Role of India in the Bangladesh Liberation War
The launch and violence of ‘Operation Searchlight’ witnessed an organised elimination of nationalist Bengali intelligentsia, civilians, students, armed personnel as also religious minorities initiating the 1971 Bangladesh genocide. Due to such extensive genocide around 10 million people sought to take refuge in Eastern India. India-East Pakistan border was opened by the Indian government so that the Bengali refugees can cross the border to take shelter in the eastern states of India. Refugee camps were set up in the bordering areas by state governments of West Bengal, Tripura, Meghalaya, Assam and Bihar.
Meanwhile the widespread atrocities conducted led to the commencement of the nine-month-long Bangladesh Liberation War or the ‘Muktijuddho’ as they called in Bengali. Major Ziaur Rahman of Pakistan Army, on behalf of Sheikh Mujibur Rahman, announced the independence of Bangladesh on March 26, 1971 and read out the Independence Declaration for Bangladesh. The Bangladeshi Declaration of Independence was aired from Chittagong’s Kalurghat Radio Station. The very next day the then Prime Minister of India, Indira Gandhi, conveyed support of Indian government towards the cause of freedom struggle of East Pakistan and mentioned that it was more economical to wage war against Pakistan than to accommodate refugees in millions. The Indian government also made several appeals to the international community but remained unsuccessful in getting any response.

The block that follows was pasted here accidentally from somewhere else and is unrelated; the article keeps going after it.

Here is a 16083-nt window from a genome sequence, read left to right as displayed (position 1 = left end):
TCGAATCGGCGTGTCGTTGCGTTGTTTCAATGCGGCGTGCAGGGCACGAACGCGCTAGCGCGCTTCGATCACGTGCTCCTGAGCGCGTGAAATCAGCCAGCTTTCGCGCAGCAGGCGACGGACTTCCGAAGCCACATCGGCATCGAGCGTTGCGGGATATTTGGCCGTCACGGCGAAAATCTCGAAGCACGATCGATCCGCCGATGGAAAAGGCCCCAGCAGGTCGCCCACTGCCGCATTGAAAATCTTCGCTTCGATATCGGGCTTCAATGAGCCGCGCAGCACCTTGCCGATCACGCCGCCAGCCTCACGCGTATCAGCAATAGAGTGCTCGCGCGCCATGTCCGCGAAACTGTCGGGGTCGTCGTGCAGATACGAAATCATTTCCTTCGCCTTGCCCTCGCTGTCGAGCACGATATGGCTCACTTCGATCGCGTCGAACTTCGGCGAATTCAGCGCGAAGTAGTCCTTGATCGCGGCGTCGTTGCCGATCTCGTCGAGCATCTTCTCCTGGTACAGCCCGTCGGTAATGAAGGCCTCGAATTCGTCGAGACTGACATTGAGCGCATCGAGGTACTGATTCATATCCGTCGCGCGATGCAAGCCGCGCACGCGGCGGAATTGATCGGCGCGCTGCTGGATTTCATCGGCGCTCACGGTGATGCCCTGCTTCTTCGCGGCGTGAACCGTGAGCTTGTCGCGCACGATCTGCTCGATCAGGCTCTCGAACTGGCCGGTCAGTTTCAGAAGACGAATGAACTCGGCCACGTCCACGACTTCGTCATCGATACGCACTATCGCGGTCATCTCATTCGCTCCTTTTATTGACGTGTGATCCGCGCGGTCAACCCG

Following the declaration of independence of East Pakistan, the Provisional Government of the People’s Republic of Bangladesh was established by the exiled Awami League leaders in Baidyanathtala of Meherpur in April 1971. Bengali officers in the army, navy, and marines of Pakistan and around 9,000 members of the East Pakistan Rifles (EPR), turned against Pakistan and defected to the rebellion. A guerrilla resistance movement called the Mukti Bahini was formed that included Bangladeshi military, paramilitary and civilians. Established on April 4, 1971, the Bangladesh Armed Forces or the Mukti Bahini, with Mohammad Ataul Gani Osmani as the commander-in-chief, consisted of the Niyomito Bahini (Regular Force) as also the Oniyomito Bahini (Guerilla Force).